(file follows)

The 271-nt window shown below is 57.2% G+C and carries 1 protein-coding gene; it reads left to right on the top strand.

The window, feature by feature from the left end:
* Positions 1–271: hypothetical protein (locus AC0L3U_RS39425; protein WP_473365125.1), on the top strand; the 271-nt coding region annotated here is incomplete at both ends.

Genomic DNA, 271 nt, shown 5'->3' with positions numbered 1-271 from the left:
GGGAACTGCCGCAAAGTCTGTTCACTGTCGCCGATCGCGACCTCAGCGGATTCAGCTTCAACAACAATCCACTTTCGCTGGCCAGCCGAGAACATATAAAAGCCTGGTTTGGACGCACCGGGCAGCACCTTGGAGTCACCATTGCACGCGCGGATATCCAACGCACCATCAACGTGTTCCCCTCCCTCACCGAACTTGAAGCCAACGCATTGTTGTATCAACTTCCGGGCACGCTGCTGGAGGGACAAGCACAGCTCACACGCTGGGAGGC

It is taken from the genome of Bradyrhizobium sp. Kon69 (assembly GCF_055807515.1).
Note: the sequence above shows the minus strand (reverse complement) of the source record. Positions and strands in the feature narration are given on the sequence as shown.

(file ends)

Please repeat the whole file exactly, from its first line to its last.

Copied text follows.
The 271-nt window shown below is 57.2% G+C and carries 1 protein-coding gene; it reads left to right on the top strand.

The window, feature by feature from the left end:
* Positions 1–271: hypothetical protein (locus AC0L3U_RS39425; protein WP_473365125.1), on the top strand; the 271-nt coding region annotated here is incomplete at both ends.

Genomic DNA, 271 nt, shown 5'->3' with positions numbered 1-271 from the left:
GGGAACTGCCGCAAAGTCTGTTCACTGTCGCCGATCGCGACCTCAGCGGATTCAGCTTCAACAACAATCCACTTTCGCTGGCCAGCCGAGAACATATAAAAGCCTGGTTTGGACGCACCGGGCAGCACCTTGGAGTCACCATTGCACGCGCGGATATCCAACGCACCATCAACGTGTTCCCCTCCCTCACCGAACTTGAAGCCAACGCATTGTTGTATCAACTTCCGGGCACGCTGCTGGAGGGACAAGCACAGCTCACACGCTGGGAGGC

It is taken from the genome of Bradyrhizobium sp. Kon69 (assembly GCF_055807515.1).
Note: the sequence above shows the minus strand (reverse complement) of the source record. Positions and strands in the feature narration are given on the sequence as shown.